Feminine rhyme

From Wikipedia, the free encyclopedia
Jump to: navigation, search

A feminine rhyme is a rhyme that matches two or more syllables, usually at the end of respective lines, in which the final syllable or syllabication are unstressed. It is also commonly known as double triple rhyme.

Feminine rhyme, also called double triple rhyme, in poetry, [is] a rhyme involving two or three syllables (as in motion and ocean or willow and billow).

— Britannica[1]

feminine rhyme: double rhyme in verses with feminine endings (as motion, ocean)

— Merriam-Webster[2]

Masculine rhymes involve only one stressed syllable, as in 'fail'/'wail' and 'mine'/'thine'. Feminine rhymes consist of a stressed syllable followed by an unstressed syllable; for example, 'landing'/'standing'.[3]

Masculine rhymes are either one-syllable words, or words that end on a stressed syllable...Feminine rhymes always end on an unstressed syllable. They are always two-syllable rhymes. (Masculine rhymes are one-syllable rhymes.)[4]

In poetry[edit]

English[edit]

The final, unstressed, syllable of a feminine rhyme is often an identity rhyme (both syllables the same), but does not have to be, it may be a mosaic rhyme, such as "expand me" and "strand thee".[4]

The feminine rhyme is rare in a monosyllabic language such as English, but the gerund and participle suffix -ing can make it readily. The Hudibrastic relies upon feminine rhyme for its comedy, and limericks will often employ outlandish feminine rhymes for their humor. Irish satirist Jonathan Swift used many feminine rhymes in his poetry.

William Shakespeare's "Sonnet number 20" makes use of feminine rhymes:

Rhyming Syllables Rhyme Pattern

pain-ted
pass-ion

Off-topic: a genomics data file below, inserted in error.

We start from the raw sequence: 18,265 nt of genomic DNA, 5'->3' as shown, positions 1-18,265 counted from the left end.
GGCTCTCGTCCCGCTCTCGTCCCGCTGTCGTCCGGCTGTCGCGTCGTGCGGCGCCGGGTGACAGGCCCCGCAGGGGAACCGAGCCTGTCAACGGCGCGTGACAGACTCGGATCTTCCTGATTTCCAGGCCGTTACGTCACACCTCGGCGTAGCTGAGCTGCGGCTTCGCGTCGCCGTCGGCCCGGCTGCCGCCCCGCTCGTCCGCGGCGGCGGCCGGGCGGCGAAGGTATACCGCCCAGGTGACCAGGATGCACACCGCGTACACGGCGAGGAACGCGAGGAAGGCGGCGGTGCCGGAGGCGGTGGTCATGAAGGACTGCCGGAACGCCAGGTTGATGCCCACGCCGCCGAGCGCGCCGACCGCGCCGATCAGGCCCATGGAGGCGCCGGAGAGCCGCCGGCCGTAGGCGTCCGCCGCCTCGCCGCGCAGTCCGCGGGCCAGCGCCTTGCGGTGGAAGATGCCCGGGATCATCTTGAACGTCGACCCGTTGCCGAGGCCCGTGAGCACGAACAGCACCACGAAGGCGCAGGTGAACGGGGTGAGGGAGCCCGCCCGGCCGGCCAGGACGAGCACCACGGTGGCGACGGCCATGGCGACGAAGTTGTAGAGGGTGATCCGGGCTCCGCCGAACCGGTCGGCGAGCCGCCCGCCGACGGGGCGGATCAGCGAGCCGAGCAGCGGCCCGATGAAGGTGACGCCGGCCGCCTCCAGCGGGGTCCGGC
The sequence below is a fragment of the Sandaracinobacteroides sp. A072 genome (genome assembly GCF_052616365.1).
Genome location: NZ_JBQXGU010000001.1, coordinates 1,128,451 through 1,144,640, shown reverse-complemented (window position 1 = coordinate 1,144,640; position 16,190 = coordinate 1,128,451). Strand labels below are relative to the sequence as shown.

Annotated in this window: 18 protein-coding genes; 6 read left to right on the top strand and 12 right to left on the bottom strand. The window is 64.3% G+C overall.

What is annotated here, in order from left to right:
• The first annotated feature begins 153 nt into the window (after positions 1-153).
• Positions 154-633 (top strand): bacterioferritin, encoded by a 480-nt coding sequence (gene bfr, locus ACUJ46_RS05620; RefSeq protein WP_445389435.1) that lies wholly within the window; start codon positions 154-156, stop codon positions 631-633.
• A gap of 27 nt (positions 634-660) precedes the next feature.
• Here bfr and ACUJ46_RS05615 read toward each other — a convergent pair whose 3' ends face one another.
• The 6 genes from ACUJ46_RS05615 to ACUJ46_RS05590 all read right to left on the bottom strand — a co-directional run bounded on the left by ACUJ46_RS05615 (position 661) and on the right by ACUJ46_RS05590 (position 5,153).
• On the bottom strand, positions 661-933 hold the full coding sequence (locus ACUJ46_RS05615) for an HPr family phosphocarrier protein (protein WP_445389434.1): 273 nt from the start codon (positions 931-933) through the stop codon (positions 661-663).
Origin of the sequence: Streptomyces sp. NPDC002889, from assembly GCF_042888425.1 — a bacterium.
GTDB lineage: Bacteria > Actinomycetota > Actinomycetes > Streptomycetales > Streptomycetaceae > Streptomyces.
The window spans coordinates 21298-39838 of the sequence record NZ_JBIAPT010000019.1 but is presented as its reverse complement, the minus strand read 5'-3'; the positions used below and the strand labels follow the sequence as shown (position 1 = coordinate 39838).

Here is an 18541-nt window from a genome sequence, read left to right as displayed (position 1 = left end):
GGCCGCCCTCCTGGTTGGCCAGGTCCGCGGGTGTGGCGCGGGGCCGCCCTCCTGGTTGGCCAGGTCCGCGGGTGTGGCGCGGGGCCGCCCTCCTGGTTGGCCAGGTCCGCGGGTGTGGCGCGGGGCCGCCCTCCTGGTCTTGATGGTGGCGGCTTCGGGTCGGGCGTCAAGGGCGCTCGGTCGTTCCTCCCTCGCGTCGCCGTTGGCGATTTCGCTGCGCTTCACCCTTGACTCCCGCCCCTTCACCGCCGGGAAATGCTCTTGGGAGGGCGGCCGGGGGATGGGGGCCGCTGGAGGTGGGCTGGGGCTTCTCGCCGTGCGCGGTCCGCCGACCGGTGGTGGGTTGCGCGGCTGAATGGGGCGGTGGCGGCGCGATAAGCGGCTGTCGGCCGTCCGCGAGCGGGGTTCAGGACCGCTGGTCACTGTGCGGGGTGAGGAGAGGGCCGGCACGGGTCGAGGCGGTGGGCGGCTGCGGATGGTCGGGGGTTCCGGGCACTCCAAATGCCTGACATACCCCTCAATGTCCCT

quain-ted
fash-ion
plea-sure
trea-sure

A-B
C-D
A-B
C-D
E-F
E-F

Edgar Allan Poe's poem "The Raven" employs multiple feminine rhymes as internal rhymes throughout.

French[edit]

In French verse, a feminine rhyme is one in which the final syllable is a "silent" e, even if the word is masculine. In classical French poetry, two feminine rhymes cannot occur in succession.

In music[edit]

Rock and roll[edit]

In his 1978 song "Da Ya Think I'm Sexy?", Rod Stewart uses feminine rhyme: "They took a cab to his high-rise apartment; At last, he could tell her exactly what his heart meant."

Hip hop[edit]

In hip hop music, especially since the 1990s, the use of feminine rhyme in rapping (often referred to by the colloquial terms "multis" or "multirhymes"—a contraction of "multisyllabic rhymes") is considered a sign of technical skill, and rap artists (such as Elzhi, Eminem, Big Daddy Kane, Rakim, Notorious B.I.G, Lil Wayne, DMX, Pharoahe Monch, Eazy-E, MC Paul Barman, 2pac and Redman) have been known to string together large sequences of complex rhyme patterns.

See also[edit]

References[edit]

  1. ^ (1999) "Feminine rhyme", Britannica.com. Access date: May 18, 2017.
  2. ^ "Feminine Rhyme." Merriam-Webster.com. Accessed May 18, 2017. rhyme https://www.merriam-webster.com/dictionary/feminine rhyme.
  3. ^ Dupriez, Bernard Marie (1991). A Dictionary of Literary Devices: Gradus, A-Z, p.400. Halsall, Albert W.; trans. University of Toronto. ISBN 9780802068033.
  4. ^ a b Pattison, Pat (1991). Songwriting: Essential Guide to Rhyming: A Step-by-Step Guide to Better Rhyming and Lyrics, p.7. Hal Leonard. ISBN 9781476867557.